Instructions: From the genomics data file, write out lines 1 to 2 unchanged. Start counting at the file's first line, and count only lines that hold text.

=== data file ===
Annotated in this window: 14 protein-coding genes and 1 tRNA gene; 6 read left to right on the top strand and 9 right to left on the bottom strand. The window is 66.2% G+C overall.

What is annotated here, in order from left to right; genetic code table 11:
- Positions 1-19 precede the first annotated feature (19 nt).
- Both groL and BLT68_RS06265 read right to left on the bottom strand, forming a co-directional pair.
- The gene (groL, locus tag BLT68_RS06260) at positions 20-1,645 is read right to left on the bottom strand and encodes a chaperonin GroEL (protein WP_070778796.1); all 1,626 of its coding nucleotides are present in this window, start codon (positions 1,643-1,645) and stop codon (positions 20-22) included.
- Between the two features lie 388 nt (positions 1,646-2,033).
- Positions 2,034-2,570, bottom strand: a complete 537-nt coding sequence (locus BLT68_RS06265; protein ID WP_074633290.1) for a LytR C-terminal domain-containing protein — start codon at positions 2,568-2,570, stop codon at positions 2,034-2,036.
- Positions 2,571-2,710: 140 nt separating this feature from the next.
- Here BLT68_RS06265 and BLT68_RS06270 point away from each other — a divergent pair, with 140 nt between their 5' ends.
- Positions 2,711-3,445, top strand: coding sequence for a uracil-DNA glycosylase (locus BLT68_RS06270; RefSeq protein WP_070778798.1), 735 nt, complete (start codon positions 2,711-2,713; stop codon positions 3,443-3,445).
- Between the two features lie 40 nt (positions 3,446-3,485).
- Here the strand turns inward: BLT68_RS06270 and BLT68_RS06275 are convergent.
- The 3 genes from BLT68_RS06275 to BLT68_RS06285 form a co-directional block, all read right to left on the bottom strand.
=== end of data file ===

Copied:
Annotated in this window: 14 protein-coding genes and 1 tRNA gene; 6 read left to right on the top strand and 9 right to left on the bottom strand. The window is 66.2% G+C overall.

What is annotated here, in order from left to right; genetic code table 11: